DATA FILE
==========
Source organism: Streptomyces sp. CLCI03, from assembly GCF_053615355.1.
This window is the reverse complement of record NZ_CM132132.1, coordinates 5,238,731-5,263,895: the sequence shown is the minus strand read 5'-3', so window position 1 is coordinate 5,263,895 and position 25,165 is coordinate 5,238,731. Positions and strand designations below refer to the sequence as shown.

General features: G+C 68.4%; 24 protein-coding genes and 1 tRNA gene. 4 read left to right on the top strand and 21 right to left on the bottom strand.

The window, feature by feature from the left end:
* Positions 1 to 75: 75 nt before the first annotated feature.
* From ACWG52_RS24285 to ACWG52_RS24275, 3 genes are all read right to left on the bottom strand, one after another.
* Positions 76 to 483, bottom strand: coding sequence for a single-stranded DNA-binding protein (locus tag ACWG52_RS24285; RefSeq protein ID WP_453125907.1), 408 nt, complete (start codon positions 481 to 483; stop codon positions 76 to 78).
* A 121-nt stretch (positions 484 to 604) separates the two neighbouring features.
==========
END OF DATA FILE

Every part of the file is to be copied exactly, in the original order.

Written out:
Source organism: Streptomyces sp. CLCI03, from assembly GCF_053615355.1.
This window is the reverse complement of record NZ_CM132132.1, coordinates 5,238,731-5,263,895: the sequence shown is the minus strand read 5'-3', so window position 1 is coordinate 5,263,895 and position 25,165 is coordinate 5,238,731. Positions and strand designations below refer to the sequence as shown.

General features: G+C 68.4%; 24 protein-coding genes and 1 tRNA gene. 4 read left to right on the top strand and 21 right to left on the bottom strand.

The window, feature by feature from the left end:
* Positions 1 to 75: 75 nt before the first annotated feature.
* From ACWG52_RS24285 to ACWG52_RS24275, 3 genes are all read right to left on the bottom strand, one after another.
* Positions 76 to 483, bottom strand: coding sequence for a single-stranded DNA-binding protein (locus tag ACWG52_RS24285; RefSeq protein ID WP_453125907.1), 408 nt, complete (start codon positions 481 to 483; stop codon positions 76 to 78).
* A 121-nt stretch (positions 484 to 604) separates the two neighbouring features.